You already know that cats like eating sardines. Felines don’t hunt in water, and they don’t eat fish in the wild. Given that some human foods are toxic to cats, this makes many owners wonder if it’s safe to feed cats sardines.
Sardines are healthy for cats because they’re high in protein, which cats need for energy. Sardines also contain minerals like calcium, copper, iron, phosphorus, selenium, and zinc, which cats require for a healthy coat and internal organs. Sardines also assist with hydration.
One reason why cats enjoy fish is the high protein content. However, you should only feed your cat sardines infrequently, and you must drain the can of any added oils, sauces, or brine. Sardines in spring water, without any added salt, are preferred.
Table of Contents:
- 1 Do Cats Like Sardines?
- 2 Sardine Nutritional Information
Do Cats Like Sardines?
Cats enjoy sardines, just as they do all types of oily fish. It’s odd that they do. Cats don’t hunt in water, and they don’t eat fish in the wild. So, it’s unclear where they developed their taste for eating fish.
A cat’s diet should contain protein, which is why cats almost solely eat meat. Fish has about the same amount of protein as white and red meats.
Can Cats Eat Sardines?
Sardines are rich in protein, vitamins, and minerals. However, there are issues. Canned sardines may have bones in them, but these are small and bendy. So, your cat can digest them without any problems.
Another issue is whether the oils, brines, and sauces that sardines are covered, which are unhealthy. Each kind of sauce or oil should be OK, as long as too much isn’t consumed. Drain the sardines first so that you minimize how much of the sauce or oil you feed your cat.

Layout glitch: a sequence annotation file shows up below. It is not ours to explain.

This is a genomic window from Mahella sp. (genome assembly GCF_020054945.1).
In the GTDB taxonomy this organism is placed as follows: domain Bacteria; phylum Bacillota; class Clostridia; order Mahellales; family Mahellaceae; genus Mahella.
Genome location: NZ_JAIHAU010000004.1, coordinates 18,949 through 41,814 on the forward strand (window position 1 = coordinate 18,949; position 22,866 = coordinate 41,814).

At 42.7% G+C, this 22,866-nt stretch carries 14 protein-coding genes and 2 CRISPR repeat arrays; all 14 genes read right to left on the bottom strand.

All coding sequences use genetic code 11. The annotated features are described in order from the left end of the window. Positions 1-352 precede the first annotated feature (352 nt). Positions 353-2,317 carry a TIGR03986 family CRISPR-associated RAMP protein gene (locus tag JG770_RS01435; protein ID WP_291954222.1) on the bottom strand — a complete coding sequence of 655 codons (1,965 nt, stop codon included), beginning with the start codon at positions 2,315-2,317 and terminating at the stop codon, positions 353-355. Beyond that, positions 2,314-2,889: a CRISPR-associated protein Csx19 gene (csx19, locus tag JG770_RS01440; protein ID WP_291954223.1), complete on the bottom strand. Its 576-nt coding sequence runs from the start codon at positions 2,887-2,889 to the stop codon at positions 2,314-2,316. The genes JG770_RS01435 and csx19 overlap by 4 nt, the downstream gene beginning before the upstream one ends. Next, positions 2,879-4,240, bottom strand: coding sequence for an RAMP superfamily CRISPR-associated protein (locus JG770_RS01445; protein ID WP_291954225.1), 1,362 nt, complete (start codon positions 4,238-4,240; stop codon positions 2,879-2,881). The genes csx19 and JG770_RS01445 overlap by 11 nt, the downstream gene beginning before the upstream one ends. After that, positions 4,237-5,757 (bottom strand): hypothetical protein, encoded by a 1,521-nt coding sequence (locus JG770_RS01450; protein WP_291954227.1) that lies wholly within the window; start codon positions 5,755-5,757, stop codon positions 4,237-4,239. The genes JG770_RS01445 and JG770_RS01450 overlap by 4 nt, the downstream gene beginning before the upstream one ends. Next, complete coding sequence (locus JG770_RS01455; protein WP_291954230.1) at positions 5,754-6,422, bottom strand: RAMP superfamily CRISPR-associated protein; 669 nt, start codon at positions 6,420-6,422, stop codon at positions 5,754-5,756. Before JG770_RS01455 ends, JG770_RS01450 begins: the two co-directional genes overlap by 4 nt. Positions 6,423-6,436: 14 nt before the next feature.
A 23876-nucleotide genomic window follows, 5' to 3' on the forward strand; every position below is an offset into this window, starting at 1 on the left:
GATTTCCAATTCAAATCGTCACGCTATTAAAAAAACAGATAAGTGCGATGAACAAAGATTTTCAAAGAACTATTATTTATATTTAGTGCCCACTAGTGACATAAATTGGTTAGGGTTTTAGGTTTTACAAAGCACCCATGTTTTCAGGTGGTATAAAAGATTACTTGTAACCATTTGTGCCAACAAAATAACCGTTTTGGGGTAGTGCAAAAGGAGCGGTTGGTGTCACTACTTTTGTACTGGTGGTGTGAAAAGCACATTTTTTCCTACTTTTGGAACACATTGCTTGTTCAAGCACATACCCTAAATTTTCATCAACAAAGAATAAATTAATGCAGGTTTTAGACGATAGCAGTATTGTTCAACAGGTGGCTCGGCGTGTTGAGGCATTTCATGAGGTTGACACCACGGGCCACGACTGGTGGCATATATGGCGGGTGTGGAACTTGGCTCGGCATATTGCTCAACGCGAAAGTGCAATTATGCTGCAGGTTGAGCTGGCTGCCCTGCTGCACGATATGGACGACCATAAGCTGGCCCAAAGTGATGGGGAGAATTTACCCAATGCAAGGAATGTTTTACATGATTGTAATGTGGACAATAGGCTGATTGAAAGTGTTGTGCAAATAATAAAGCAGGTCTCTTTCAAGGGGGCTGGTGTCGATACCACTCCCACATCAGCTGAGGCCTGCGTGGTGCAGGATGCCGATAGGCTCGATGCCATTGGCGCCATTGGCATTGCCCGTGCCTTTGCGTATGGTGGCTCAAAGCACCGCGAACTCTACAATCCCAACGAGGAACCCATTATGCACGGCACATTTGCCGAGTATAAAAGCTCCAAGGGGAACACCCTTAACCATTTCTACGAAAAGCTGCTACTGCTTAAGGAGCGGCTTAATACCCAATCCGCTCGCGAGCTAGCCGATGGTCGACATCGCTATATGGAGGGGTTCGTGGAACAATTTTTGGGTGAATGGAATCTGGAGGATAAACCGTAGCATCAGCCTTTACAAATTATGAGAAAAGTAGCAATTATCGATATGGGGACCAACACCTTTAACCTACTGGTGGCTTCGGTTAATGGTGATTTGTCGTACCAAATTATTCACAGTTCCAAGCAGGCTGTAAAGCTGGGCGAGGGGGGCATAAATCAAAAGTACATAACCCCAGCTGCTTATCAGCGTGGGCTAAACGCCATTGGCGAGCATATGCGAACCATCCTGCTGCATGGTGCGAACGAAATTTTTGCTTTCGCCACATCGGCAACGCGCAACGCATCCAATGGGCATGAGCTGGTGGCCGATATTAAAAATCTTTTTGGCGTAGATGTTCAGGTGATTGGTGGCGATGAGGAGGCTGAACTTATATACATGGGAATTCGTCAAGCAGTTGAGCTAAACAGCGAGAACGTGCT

Feed your cat sardines in spring water with no added salt. This avoids feeding your cat too much sodium or fat.
Sunflower oil isn’t bad for cats in small quantities. So, if you feed a cat one sardine with the sunflower oil mostly drained from it, that’s not a problem. Neither sunflower oil nor olive oil is poisonous to cats.
However, large quantities of sunflower oil (or any oil) can cause diarrhea. It will also fatten your cat up over time. So, don’t feed it too much. The same applies to sardines in olive oil. Olive oil is slightly better for cats, but still shouldn’t be consumed in large quantities.
Brine is a term for saltwater. Foods are stored in brine because it preserves foods, which is an ancient practice dating back hundreds of years.
Unfortunately, salt is bad for cats because it can lead to high blood pressure. Avoid feeding your cat too much brine. One sardine in brine won’t be a problem for an otherwise healthy feline, but you should wash it off first.
Cats can eat tomato sauce without it causing health issues. Tomato is a fruit, and cats don’t eat fruit. But that’s not because all fruits are poisonous or toxic. It’s because fruit doesn’t contain the nutrition that cats need.
You can feed sardines in tomato sauce to your cat, and it will eat them because it likes sardines. However, it would probably prefer to have the sardines without any sauce on them.
Better than all of the above options are sardines in spring water. These don’t have any added sodium or fat, which is good. The sardines themselves still have all the protein, vitamins, and minerals that cats benefit from.
Sardine Nutritional Information